Developing Reflective Writing With L2 Learners

As we enter a new year, many people look back over the previous year and set goals for the coming one. This process is called reflection and is a deeply human trait—but how we express our thoughts may be different across cultures, and our students may not be familiar with the ways we as teachers expect them to write about their personal perspectives.

What Is Reflection?

Commonly defined as the process of thinking carefully about ideas, reflection has also received considerable attention in the education literature. Nearly a century ago, Dewey (1933) defined reflection as “an active, persistent and careful consideration of any belief or supposed form of knowledge in the light of the grounds that supports it and the conclusion to which it tends” (p. 9). Reflection on one’s own writing is an important step in the development of autonomy and self-editing processes (Hyland, 2019). When writers learn to think about their texts from a reader’s perspective, they can revise and edit without depending on teachers for feedback.

In a previous post, I noted the importance of reflection in the portfolio process, where students need to think about why they’ve selected each piece and what that piece shows about their growth as writers.Reflection is also tied to the development of critical consciousness, or the ability of people to recognize and act on forms of oppression in their lives and societies—a concept developed by Freire (1974/2005). The reflection in critical consciousness pushes us beyond merely thinking about our own lives to seeing how our experiences connect to larger social issues and what we can do to effect change in the world.

What these all have in common is an awareness that in order to reflect, we need to take a step back from our daily activities and consider how what we do and what we think connects to the bigger picture of our lives and society.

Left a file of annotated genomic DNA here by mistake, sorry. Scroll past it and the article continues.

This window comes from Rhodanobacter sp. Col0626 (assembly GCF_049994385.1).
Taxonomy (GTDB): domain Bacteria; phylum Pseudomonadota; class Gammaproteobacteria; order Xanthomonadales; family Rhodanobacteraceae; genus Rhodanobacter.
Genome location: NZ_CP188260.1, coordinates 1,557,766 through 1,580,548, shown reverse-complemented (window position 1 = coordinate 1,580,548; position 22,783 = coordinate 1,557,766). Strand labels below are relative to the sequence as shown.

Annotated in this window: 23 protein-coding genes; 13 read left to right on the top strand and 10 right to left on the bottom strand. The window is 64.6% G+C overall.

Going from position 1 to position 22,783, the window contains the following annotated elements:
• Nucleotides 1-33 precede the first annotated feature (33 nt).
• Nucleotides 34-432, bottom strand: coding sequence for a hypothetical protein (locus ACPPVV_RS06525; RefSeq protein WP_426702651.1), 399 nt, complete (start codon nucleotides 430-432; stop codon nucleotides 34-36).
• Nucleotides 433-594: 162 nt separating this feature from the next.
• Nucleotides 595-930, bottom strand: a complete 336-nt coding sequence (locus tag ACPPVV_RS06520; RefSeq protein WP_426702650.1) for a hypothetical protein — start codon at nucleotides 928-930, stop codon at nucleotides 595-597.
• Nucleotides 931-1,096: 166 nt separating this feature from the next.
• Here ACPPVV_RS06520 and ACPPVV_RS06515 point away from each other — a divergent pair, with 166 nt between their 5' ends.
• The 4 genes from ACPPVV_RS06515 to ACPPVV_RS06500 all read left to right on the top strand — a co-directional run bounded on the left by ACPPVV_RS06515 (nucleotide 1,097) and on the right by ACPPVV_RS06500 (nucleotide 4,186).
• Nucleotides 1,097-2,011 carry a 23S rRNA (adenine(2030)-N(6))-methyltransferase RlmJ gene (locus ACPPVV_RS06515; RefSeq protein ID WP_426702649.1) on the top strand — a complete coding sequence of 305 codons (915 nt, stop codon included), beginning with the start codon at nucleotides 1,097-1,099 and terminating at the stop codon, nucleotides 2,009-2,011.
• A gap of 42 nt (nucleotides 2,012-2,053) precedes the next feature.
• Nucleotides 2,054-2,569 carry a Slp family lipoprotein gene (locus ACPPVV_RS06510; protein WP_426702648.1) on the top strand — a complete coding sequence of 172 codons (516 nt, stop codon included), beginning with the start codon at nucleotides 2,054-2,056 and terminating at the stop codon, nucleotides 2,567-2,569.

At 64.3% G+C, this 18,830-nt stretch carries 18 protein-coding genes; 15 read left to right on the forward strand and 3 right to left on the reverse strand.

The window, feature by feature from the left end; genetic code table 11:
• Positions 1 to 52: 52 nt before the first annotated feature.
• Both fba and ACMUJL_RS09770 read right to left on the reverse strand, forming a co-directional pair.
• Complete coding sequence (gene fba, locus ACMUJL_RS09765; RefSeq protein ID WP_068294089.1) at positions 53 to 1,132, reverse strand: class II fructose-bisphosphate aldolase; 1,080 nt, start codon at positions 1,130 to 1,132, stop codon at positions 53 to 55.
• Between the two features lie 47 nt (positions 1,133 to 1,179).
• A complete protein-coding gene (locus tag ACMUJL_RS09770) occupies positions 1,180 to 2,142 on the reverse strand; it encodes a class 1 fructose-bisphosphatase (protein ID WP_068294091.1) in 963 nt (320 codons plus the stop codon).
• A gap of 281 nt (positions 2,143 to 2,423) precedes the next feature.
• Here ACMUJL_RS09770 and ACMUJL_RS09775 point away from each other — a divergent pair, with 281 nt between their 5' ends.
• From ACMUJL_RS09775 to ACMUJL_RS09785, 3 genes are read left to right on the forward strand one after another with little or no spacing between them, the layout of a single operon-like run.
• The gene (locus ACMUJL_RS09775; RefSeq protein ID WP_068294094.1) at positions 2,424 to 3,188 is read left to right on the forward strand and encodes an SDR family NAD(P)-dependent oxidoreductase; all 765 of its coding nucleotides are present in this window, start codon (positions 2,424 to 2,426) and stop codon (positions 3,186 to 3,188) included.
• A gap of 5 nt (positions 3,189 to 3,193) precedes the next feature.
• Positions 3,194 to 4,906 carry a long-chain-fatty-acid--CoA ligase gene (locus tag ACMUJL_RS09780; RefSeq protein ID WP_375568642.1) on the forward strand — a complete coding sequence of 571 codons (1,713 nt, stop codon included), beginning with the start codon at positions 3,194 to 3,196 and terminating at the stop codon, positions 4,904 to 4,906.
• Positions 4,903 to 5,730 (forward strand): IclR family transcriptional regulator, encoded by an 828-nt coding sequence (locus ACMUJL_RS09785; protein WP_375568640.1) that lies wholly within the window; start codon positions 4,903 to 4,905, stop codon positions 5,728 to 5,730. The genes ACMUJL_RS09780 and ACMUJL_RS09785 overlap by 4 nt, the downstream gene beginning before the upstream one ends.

Why Teach Reflection in a Writing Class?

Everyone reflects, but not everyone knows how to verbalize that reflection. Learners may never have been asked to explain their thinking to anyone else, particularly in a second language (L2). Students may need an introduction to both processes of reflection and the language for expressing their reflections.

We don’t always reflect on what we do, either, so consciously focusing on our actions and decisions can develop problem solving and writing skills (Avarzamani et al., 2019). Reflection can support critical thinking, helping students see connections among ideas and present suitable arguments for a given context and audience.

Learning to reflect can also help with language development. Dzekoe (2017) connects reflection on one’s writing to noticing (Schmidt, 1990), the concept in second language acquisition of becoming aware of a gap between a particular linguistic structure and what one is currently able to do with language. The majority of students in Dzekoe’s (2017) study found that working in multiple modes (including representing their ideas visually in a promotional poster and using a text-to-speech tool to hear their written work read aloud) while writing helped them notice not only linguistic but also rhetorical problems that they were then able to address in revisions.

How Can We Teach Students to Write Reflectively?

Quick Writes and Exit Tickets

Build reflective habits with frequent in-class writing activities. Many teachers incorporate a daily “exit ticket” in which students think back over the day’s lesson and quickly write answers to the following questions (or something similar):

  • What is one new thing that you learned today?
  • What is something you don’t understand from today’s lesson?
  • What do you want to learn tomorrow?

With regular quickwrites that ask students to think about the day’s lesson and connect to their own goals for learning, students can develop an awareness of what they are doing and how they might approach their writing in the future. The Auburn University Office of University Writing (2019) points out that starting with prompts that access what students already know and keeping the stakes low (or ungraded) can help writers develop their reflective abilities toward more complex reflection activities. They also argue for the benefit of teacher feedback on students’ reflective writing as an essential element of pushing students toward more complex thinking.

Reflective Prompts